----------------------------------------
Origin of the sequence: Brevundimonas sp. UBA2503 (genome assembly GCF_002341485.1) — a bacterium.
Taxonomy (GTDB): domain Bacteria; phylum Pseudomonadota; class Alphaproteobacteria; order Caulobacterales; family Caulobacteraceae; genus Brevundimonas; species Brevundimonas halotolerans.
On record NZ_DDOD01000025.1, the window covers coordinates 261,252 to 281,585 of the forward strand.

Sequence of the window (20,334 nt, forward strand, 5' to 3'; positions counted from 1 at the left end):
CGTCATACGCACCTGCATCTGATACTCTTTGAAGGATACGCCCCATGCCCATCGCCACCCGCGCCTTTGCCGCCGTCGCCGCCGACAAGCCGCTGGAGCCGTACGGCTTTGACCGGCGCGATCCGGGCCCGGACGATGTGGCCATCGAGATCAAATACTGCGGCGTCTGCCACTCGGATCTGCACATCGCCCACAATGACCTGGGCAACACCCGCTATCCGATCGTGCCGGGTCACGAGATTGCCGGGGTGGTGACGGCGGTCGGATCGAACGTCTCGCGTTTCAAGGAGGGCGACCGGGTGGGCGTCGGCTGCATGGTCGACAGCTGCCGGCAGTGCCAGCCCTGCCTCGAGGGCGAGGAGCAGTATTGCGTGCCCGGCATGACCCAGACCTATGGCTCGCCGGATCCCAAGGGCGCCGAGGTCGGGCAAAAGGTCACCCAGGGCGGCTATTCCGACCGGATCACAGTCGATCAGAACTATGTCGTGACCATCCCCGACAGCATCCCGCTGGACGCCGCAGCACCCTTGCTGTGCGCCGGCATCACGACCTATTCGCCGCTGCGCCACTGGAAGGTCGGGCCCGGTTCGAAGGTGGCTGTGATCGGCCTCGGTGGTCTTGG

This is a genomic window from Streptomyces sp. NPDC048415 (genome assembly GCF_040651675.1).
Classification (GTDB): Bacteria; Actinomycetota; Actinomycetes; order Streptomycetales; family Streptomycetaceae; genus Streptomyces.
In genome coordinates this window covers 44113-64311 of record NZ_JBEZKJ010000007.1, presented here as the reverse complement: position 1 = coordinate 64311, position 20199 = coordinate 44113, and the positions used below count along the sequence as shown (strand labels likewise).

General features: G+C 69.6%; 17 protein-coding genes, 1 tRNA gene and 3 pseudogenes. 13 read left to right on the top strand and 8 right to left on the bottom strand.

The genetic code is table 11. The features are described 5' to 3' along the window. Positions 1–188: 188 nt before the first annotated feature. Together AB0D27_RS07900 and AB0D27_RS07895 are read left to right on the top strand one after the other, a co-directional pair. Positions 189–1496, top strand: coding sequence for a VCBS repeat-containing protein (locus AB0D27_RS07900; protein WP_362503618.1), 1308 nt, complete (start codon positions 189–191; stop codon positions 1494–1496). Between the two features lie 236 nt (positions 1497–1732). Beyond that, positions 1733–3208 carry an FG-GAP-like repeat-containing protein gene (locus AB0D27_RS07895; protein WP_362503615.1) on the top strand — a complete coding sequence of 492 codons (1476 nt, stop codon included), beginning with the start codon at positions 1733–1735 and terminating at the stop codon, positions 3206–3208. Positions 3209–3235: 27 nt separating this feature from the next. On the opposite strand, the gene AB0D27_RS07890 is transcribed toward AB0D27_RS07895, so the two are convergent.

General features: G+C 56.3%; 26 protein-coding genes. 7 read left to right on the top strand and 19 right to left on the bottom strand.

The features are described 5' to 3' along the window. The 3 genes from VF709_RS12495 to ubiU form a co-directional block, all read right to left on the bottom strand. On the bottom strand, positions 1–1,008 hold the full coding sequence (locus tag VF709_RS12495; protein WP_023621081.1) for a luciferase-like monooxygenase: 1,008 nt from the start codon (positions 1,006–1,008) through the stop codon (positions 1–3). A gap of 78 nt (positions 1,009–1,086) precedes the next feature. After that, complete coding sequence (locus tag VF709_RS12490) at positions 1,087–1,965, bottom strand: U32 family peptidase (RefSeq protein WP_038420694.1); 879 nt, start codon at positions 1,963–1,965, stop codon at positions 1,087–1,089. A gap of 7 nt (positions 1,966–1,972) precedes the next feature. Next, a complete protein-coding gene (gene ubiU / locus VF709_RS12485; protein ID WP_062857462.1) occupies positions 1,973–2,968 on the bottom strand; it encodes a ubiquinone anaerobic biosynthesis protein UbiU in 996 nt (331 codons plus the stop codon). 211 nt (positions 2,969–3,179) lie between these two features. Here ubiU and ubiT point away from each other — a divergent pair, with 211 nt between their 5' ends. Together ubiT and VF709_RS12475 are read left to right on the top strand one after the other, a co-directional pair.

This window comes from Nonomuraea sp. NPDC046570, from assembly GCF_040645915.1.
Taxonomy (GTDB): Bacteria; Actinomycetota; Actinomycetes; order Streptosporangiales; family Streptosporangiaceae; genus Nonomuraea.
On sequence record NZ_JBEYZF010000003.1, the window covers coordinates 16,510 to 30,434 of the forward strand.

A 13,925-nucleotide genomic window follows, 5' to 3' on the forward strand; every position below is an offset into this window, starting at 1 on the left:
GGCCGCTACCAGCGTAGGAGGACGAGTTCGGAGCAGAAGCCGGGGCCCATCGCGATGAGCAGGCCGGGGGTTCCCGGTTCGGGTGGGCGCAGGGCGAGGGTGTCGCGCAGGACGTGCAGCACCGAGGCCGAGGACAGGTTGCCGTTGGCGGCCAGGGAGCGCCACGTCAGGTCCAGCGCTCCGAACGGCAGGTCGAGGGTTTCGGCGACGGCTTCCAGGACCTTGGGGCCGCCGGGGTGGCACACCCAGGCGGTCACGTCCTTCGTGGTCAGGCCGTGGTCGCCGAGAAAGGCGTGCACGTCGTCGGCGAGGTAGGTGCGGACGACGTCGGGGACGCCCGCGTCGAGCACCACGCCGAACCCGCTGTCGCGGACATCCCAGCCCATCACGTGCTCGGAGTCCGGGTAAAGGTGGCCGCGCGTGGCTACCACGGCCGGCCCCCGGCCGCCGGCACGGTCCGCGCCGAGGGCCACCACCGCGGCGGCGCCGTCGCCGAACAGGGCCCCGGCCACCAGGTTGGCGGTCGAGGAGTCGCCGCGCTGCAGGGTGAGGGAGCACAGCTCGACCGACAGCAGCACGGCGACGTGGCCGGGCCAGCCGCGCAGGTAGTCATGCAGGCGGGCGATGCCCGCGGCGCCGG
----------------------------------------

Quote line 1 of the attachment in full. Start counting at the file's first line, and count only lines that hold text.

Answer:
Origin of the sequence: Brevundimonas sp. UBA2503 (genome assembly GCF_002341485.1) — a bacterium.